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Right now there are two main ways to handle async control flow in JS. We’ll take a short look on them. All functions are written as async for demonstration reasons.

Callbacks

Callbacks are the main way to handle async operations since very early Node.js versions. They follow the pattern cb($error, $data)

Callback Hell

This way of nesting function that depend on each other is often referenced as “callback hell”:

function start ()
  network.get('http://example.com/', function (err, data) {
    if (err) return cb(err)
    processData(data, function (er, data) {
      render(data, function (err2, data) {
         // deep nesting
      })
    })
  })
}

 

 

Example

function getWebsiteData (cb) {
  network.get('http://example.com/', function (err, data) {
    if (err) return cb(err)
    
    cb(null, data)
  })
}

function processData (data, cb) {  
  const result = data + ' appended text'
  cb(null, result) 
}

function render (data, cb) {
  // renders final result
  // ... yada yada
  cb(null)
}

// put together
getWebsiteData(function (err, data) {
  if (err) // handle error
  
  processData(null, data, render)
})

Advanced Callback Handling

The async module has very good support for advanced callback handling and their scheduling.

Conclusion

Cons: Flow of the program / Error handling can be confusing to read.
Pro: low level

Tip: use named functions to avoid callback hell / deep callback nesting

Promises

Promises are similar to to Futures in Java and C#. They can be used to wrap callback APIs. They are part of the ES6 spec and Node has native Promise support since v4.0.0.

Example

function getWebsiteData () {
  return new Promise(function (resolve, reject) {
    network.get('http://example.com/', function (err, data) {
      if (err) return reject(err)
      // a sync `throw new Error` also works as expected! :)
    
      resolve(data)
    })
  })
}

function processData (data) {
  return new Promise(function (resolve, reject) {
    const result = data + ' appended text'
    resolve(result)  
  })
}

function render (data) {
  return new Promise(function (resolve, reject) {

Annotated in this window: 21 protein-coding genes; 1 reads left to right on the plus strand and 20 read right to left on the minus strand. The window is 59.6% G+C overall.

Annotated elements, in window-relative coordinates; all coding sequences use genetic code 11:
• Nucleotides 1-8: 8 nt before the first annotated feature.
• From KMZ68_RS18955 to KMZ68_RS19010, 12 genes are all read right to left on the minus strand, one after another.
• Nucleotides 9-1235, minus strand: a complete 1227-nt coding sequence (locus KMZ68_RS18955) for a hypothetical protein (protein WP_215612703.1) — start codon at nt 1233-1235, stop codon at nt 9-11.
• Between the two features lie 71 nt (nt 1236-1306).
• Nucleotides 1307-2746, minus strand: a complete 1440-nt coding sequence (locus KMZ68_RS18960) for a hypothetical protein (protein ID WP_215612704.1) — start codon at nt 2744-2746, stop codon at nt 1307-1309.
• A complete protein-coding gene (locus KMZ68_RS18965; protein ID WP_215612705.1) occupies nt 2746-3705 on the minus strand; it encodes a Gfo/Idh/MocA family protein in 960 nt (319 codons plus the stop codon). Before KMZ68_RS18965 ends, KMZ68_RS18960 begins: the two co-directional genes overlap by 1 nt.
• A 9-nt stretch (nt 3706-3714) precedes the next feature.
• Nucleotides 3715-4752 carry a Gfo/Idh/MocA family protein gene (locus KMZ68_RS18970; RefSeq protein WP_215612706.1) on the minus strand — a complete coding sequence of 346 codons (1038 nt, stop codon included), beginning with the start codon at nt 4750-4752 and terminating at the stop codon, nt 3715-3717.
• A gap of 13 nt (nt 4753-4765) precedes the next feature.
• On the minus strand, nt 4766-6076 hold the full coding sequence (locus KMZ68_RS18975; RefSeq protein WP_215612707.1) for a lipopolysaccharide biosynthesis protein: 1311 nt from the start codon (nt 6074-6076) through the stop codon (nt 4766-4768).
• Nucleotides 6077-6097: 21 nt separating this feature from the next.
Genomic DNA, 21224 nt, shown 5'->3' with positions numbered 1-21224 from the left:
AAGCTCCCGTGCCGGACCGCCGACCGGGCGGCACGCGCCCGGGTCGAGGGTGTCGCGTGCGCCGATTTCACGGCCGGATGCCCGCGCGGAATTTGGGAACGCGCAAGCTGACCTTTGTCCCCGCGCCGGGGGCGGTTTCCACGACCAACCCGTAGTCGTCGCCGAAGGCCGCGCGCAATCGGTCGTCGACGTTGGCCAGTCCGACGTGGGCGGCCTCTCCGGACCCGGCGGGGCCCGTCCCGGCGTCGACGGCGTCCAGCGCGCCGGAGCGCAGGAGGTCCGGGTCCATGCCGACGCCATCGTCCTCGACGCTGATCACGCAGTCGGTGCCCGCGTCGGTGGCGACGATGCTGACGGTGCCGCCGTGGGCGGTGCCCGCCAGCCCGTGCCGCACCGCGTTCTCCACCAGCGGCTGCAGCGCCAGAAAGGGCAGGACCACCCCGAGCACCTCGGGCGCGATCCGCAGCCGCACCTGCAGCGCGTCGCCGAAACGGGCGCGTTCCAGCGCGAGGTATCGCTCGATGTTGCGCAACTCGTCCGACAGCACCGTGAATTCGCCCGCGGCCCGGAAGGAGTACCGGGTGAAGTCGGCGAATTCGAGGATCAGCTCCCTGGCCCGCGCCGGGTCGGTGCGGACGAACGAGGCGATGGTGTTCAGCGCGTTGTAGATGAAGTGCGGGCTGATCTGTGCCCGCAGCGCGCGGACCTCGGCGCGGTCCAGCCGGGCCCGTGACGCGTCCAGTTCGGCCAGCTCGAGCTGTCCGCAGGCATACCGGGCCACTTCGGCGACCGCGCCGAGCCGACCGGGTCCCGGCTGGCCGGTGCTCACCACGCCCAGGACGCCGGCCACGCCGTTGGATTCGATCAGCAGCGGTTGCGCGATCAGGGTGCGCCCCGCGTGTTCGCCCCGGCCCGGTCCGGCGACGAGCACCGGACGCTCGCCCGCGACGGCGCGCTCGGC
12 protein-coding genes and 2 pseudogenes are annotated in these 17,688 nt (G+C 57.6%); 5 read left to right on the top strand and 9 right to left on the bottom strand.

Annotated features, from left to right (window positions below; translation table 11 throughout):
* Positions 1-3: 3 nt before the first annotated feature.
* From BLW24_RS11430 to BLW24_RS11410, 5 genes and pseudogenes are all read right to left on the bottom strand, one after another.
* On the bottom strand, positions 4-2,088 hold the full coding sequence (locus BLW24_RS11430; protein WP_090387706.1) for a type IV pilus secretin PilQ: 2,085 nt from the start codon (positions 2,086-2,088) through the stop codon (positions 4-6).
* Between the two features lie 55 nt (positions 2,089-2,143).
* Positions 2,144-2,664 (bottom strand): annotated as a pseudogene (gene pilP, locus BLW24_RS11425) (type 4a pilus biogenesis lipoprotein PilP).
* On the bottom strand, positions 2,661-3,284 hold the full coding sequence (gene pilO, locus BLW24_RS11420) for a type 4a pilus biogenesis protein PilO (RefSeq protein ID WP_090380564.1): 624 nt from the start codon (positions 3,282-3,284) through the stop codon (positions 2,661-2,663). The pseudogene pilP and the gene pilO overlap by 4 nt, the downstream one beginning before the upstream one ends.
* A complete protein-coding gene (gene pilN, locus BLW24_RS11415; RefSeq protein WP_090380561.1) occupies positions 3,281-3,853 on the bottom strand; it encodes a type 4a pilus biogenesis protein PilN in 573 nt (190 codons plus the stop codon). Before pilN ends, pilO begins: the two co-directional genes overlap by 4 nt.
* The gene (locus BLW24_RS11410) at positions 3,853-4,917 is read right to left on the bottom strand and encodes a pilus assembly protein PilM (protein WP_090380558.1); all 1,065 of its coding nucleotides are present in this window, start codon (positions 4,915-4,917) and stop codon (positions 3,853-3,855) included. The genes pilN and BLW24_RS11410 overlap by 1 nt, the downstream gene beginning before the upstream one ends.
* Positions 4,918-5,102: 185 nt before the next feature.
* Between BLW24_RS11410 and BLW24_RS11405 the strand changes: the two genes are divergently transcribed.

// renders final result
    // ... yada yada
  
    resolve()
  })
}

// put together

getWebsiteData()
  .then(function (result) {
    // do some operations
    return processData(result)
  })
  .then(render)
  .catch(function (err) {
    // handle errors
  })

Advanced Control Flows with Promises

For queuing multiple Promises the module bluebird is a great choice. However, there are some nice functions available out of the box.

Multiple async operations

Let’s say we have a few Network requests and want to continue once all are finished. jQuery supports a Deferreds/Promises for Network calls.

const multipleRequests = []

multipleRequests
  .push($.get('http://example.com'))
  .push($.get('http://example.org'))

Promise.all(multipleRequests)
  .then(function (response1, response2) {

  })



Conclusion

Pro: easier to avoid callback hell, error handling easier to reason about

Cons: a new API to learn

The Future: async / await

ES8 will probably come with async/await support in 2018. It will take some time until it is implemented by all major platforms.

The draft is located at https://tc39.github.io/ecmascript-asyncawait and it can still change.

References

https://developer.mozilla.org/de/docs/Web/JavaScript/Reference/Global_Objects/Promise/all
http://api.jquery.com/jQuery.ajax/#jqXHR
http://bluebirdjs.com/docs/getting-started.html
http://caolan.github.io/async/docs.html#controlflow

 

 

 

 

 

 

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